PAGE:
But a lot of businesses put tactics before strategy. Although they see having a website as a mandatory part of doing business in the modern world, they limit their planning and execution to downloading a pre-fab template and more or less put up their brochure in an online format instead of thinking strategically.
"Currently, about 75 per cent of businesses still rely on an earlier version of their website but now need to closely align business and marketing strategy with their online presence."
If their web presence is to be effective, Karpenko says, companies must focus on consideration of their ideal customer, what makes their products different and how the customer interacts with their brand and makes purchase decisions. Implemented online, this results in calls to action that convert interested prospects into legitimate customers.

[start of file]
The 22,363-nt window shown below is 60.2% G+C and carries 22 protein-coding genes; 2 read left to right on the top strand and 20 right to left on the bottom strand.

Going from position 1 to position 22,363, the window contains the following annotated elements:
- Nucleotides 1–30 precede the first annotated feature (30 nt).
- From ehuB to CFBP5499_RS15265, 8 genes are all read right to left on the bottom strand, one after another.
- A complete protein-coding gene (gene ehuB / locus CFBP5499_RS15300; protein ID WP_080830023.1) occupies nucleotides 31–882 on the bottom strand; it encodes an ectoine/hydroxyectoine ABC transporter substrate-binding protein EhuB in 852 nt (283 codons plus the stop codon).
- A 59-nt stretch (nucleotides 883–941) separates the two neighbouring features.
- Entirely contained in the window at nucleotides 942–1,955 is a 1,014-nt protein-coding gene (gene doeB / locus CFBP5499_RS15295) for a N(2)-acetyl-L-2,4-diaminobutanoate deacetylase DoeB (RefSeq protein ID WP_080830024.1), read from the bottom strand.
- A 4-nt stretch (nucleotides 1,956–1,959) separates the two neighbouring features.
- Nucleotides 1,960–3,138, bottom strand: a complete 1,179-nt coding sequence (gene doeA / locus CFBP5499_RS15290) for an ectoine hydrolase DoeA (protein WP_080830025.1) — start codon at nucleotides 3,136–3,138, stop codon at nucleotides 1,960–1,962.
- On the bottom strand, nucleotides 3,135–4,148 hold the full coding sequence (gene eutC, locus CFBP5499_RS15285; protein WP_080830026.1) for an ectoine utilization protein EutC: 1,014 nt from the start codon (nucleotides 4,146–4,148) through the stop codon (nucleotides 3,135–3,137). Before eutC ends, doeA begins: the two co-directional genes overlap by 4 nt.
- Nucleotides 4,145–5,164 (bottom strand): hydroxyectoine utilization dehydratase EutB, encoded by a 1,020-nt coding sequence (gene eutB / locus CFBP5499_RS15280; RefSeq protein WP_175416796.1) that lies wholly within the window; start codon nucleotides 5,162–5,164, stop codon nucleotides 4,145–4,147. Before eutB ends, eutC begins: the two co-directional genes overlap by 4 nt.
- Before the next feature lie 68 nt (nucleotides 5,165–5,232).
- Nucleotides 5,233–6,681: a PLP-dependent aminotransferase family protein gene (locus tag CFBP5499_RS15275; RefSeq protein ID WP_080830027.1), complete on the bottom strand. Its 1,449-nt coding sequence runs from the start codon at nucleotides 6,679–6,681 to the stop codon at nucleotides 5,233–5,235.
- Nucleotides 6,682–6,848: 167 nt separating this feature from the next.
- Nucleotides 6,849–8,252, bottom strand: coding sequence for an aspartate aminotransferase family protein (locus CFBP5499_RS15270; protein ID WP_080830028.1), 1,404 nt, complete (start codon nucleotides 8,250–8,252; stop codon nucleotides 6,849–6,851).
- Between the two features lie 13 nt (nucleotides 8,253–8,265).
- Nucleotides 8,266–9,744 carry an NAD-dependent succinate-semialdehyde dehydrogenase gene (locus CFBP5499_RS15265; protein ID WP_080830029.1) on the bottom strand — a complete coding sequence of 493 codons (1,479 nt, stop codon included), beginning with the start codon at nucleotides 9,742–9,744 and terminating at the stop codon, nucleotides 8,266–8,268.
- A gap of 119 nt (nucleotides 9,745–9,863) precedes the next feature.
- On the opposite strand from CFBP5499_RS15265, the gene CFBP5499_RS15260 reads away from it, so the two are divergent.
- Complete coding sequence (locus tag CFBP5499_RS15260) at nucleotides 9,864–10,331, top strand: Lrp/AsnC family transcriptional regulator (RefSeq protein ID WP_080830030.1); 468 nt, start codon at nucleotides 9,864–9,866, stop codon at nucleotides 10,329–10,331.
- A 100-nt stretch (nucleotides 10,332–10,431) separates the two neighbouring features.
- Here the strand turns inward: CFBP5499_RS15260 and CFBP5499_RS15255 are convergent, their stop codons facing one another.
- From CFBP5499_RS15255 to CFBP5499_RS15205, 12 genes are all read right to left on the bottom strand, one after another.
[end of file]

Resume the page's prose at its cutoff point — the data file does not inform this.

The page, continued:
This type of planning is essential before establishing an online presence, he says; shortcuts rarely work and negative experiences online are hard to overcome. Without a long-term strategy and a commitment to keeping current, Internet exposure could result in negative reaction and "the brand could be at risk."
"Web and social network content have to engage the customer and be maintained regularly. Proper execution also includes efficient online order management. Customers expect to receive products in good order and timely fashion and to be able to contact the company and receive good customer service," Karpenko adds.
Before making a major commitment, it is vital for the business owner to "understand the fit of the business in its digital ecosystem and to study the trends impacting the Internet right now."
The company also needs to have a certain degree of flexibility to adjust to the constant changes in buyer behaviour. "A web presence is now as important an investment as human resources. Plan, track, measure, adjust and adapt as you go forward."